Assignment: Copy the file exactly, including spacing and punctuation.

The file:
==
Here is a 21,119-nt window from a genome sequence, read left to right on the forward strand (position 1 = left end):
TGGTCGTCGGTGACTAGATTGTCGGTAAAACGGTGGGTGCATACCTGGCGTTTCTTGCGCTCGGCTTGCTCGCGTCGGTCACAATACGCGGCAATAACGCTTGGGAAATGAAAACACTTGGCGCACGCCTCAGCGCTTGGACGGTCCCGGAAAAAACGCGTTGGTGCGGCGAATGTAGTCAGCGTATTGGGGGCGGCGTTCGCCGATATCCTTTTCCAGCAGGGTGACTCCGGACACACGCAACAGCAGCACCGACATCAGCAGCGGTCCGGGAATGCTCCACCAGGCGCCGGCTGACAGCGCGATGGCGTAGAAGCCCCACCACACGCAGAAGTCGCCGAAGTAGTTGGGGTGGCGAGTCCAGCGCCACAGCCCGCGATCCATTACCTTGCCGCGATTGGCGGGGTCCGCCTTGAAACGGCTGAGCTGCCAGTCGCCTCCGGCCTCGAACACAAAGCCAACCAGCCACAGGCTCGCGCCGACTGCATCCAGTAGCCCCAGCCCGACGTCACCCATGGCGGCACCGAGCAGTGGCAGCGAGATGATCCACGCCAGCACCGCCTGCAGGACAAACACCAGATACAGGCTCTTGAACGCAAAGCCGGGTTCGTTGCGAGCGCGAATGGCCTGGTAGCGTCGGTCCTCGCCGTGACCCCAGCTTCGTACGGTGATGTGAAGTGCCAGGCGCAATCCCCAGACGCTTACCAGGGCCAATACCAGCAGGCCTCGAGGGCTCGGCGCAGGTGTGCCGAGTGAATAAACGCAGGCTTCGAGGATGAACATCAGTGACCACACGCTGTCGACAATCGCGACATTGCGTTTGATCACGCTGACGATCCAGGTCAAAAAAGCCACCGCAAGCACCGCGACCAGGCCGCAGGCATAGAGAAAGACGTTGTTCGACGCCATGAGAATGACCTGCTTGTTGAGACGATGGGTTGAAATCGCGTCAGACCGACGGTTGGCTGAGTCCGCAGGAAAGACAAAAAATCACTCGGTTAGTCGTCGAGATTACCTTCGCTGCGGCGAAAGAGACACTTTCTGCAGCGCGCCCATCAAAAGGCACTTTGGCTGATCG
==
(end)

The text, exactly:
Here is a 21,119-nt window from a genome sequence, read left to right on the forward strand (position 1 = left end):
TGGTCGTCGGTGACTAGATTGTCGGTAAAACGGTGGGTGCATACCTGGCGTTTCTTGCGCTCGGCTTGCTCGCGTCGGTCACAATACGCGGCAATAACGCTTGGGAAATGAAAACACTTGGCGCACGCCTCAGCGCTTGGACGGTCCCGGAAAAAACGCGTTGGTGCGGCGAATGTAGTCAGCGTATTGGGGGCGGCGTTCGCCGATATCCTTTTCCAGCAGGGTGACTCCGGACACACGCAACAGCAGCACCGACATCAGCAGCGGTCCGGGAATGCTCCACCAGGCGCCGGCTGACAGCGCGATGGCGTAGAAGCCCCACCACACGCAGAAGTCGCCGAAGTAGTTGGGGTGGCGAGTCCAGCGCCACAGCCCGCGATCCATTACCTTGCCGCGATTGGCGGGGTCCGCCTTGAAACGGCTGAGCTGCCAGTCGCCTCCGGCCTCGAACACAAAGCCAACCAGCCACAGGCTCGCGCCGACTGCATCCAGTAGCCCCAGCCCGACGTCACCCATGGCGGCACCGAGCAGTGGCAGCGAGATGATCCACGCCAGCACCGCCTGCAGGACAAACACCAGATACAGGCTCTTGAACGCAAAGCCGGGTTCGTTGCGAGCGCGAATGGCCTGGTAGCGTCGGTCCTCGCCGTGACCCCAGCTTCGTACGGTGATGTGAAGTGCCAGGCGCAATCCCCAGACGCTTACCAGGGCCAATACCAGCAGGCCTCGAGGGCTCGGCGCAGGTGTGCCGAGTGAATAAACGCAGGCTTCGAGGATGAACATCAGTGACCACACGCTGTCGACAATCGCGACATTGCGTTTGATCACGCTGACGATCCAGGTCAAAAAAGCCACCGCAAGCACCGCGACCAGGCCGCAGGCATAGAGAAAGACGTTGTTCGACGCCATGAGAATGACCTGCTTGTTGAGACGATGGGTTGAAATCGCGTCAGACCGACGGTTGGCTGAGTCCGCAGGAAAGACAAAAAATCACTCGGTTAGTCGTCGAGATTACCTTCGCTGCGGCGAAAGAGACACTTTCTGCAGCGCGCCCATCAAAAGGCACTTTGGCTGATCG